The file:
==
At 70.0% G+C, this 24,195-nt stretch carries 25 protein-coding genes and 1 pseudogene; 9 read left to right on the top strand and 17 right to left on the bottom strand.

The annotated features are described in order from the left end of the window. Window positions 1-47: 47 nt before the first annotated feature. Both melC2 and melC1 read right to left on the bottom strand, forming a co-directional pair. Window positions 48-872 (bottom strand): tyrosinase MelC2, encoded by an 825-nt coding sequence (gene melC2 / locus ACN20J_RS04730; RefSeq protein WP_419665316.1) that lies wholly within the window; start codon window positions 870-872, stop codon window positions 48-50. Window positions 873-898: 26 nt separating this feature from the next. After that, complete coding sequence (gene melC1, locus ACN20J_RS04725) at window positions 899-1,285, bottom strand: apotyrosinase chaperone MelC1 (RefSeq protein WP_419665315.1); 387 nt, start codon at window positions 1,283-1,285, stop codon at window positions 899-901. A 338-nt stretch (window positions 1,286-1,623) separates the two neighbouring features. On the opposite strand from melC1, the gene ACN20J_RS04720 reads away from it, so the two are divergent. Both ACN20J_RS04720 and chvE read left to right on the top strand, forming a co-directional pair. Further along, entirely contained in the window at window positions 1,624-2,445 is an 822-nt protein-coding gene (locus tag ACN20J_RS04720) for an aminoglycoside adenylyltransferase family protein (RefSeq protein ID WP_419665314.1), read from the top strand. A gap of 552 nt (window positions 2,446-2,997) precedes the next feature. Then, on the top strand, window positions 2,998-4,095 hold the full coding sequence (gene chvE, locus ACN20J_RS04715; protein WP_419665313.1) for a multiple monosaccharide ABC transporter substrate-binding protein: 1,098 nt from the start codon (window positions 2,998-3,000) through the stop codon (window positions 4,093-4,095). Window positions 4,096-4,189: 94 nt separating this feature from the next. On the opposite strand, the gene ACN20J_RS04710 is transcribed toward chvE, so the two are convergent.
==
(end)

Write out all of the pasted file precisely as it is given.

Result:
At 70.0% G+C, this 24,195-nt stretch carries 25 protein-coding genes and 1 pseudogene; 9 read left to right on the top strand and 17 right to left on the bottom strand.

The annotated features are described in order from the left end of the window. Window positions 1-47: 47 nt before the first annotated feature. Both melC2 and melC1 read right to left on the bottom strand, forming a co-directional pair. Window positions 48-872 (bottom strand): tyrosinase MelC2, encoded by an 825-nt coding sequence (gene melC2 / locus ACN20J_RS04730; RefSeq protein WP_419665316.1) that lies wholly within the window; start codon window positions 870-872, stop codon window positions 48-50. Window positions 873-898: 26 nt separating this feature from the next. After that, complete coding sequence (gene melC1, locus ACN20J_RS04725) at window positions 899-1,285, bottom strand: apotyrosinase chaperone MelC1 (RefSeq protein WP_419665315.1); 387 nt, start codon at window positions 1,283-1,285, stop codon at window positions 899-901. A 338-nt stretch (window positions 1,286-1,623) separates the two neighbouring features. On the opposite strand from melC1, the gene ACN20J_RS04720 reads away from it, so the two are divergent. Both ACN20J_RS04720 and chvE read left to right on the top strand, forming a co-directional pair. Further along, entirely contained in the window at window positions 1,624-2,445 is an 822-nt protein-coding gene (locus tag ACN20J_RS04720) for an aminoglycoside adenylyltransferase family protein (RefSeq protein ID WP_419665314.1), read from the top strand. A gap of 552 nt (window positions 2,446-2,997) precedes the next feature. Then, on the top strand, window positions 2,998-4,095 hold the full coding sequence (gene chvE, locus ACN20J_RS04715; protein WP_419665313.1) for a multiple monosaccharide ABC transporter substrate-binding protein: 1,098 nt from the start codon (window positions 2,998-3,000) through the stop codon (window positions 4,093-4,095). Window positions 4,096-4,189: 94 nt separating this feature from the next. On the opposite strand, the gene ACN20J_RS04710 is transcribed toward chvE, so the two are convergent.